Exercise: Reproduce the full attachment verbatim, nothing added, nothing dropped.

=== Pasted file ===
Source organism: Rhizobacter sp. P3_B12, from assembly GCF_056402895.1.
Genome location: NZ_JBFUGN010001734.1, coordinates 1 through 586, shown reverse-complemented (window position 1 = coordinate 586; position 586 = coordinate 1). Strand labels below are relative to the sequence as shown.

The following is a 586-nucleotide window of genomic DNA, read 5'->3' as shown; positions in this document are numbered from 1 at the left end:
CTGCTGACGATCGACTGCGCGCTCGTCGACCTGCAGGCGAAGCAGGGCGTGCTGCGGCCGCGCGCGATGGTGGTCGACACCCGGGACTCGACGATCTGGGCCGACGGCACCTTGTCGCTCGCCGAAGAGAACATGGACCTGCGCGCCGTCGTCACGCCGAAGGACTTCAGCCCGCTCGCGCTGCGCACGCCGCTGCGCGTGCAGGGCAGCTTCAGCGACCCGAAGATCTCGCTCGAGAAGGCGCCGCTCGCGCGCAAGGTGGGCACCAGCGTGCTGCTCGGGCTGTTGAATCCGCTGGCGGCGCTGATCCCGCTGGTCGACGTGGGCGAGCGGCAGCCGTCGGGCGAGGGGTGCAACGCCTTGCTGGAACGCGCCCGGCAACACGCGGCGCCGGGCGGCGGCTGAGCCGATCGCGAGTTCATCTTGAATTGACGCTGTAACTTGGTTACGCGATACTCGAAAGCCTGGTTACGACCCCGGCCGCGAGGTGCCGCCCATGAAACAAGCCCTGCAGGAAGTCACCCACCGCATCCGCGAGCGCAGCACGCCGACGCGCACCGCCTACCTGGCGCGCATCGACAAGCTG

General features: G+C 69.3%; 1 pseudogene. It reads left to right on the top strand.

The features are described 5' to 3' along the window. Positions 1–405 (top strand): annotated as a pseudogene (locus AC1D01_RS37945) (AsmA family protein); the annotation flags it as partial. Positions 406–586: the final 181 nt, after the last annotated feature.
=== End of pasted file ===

Source organism: Rhizobacter sp. P3_B12, from assembly GCF_056402895.1.
Genome location: NZ_JBFUGN010001734.1, coordinates 1 through 586, shown reverse-complemented (window position 1 = coordinate 586; position 586 = coordinate 1). Strand labels below are relative to the sequence as shown.

The following is a 586-nucleotide window of genomic DNA, read 5'->3' as shown; positions in this document are numbered from 1 at the left end:
CTGCTGACGATCGACTGCGCGCTCGTCGACCTGCAGGCGAAGCAGGGCGTGCTGCGGCCGCGCGCGATGGTGGTCGACACCCGGGACTCGACGATCTGGGCCGACGGCACCTTGTCGCTCGCCGAAGAGAACATGGACCTGCGCGCCGTCGTCACGCCGAAGGACTTCAGCCCGCTCGCGCTGCGCACGCCGCTGCGCGTGCAGGGCAGCTTCAGCGACCCGAAGATCTCGCTCGAGAAGGCGCCGCTCGCGCGCAAGGTGGGCACCAGCGTGCTGCTCGGGCTGTTGAATCCGCTGGCGGCGCTGATCCCGCTGGTCGACGTGGGCGAGCGGCAGCCGTCGGGCGAGGGGTGCAACGCCTTGCTGGAACGCGCCCGGCAACACGCGGCGCCGGGCGGCGGCTGAGCCGATCGCGAGTTCATCTTGAATTGACGCTGTAACTTGGTTACGCGATACTCGAAAGCCTGGTTACGACCCCGGCCGCGAGGTGCCGCCCATGAAACAAGCCCTGCAGGAAGTCACCCACCGCATCCGCGAGCGCAGCACGCCGACGCGCACCGCCTACCTGGCGCGCATCGACAAGCTG

General features: G+C 69.3%; 1 pseudogene. It reads left to right on the top strand.

The features are described 5' to 3' along the window. Positions 1–405 (top strand): annotated as a pseudogene (locus AC1D01_RS37945) (AsmA family protein); the annotation flags it as partial. Positions 406–586: the final 181 nt, after the last annotated feature.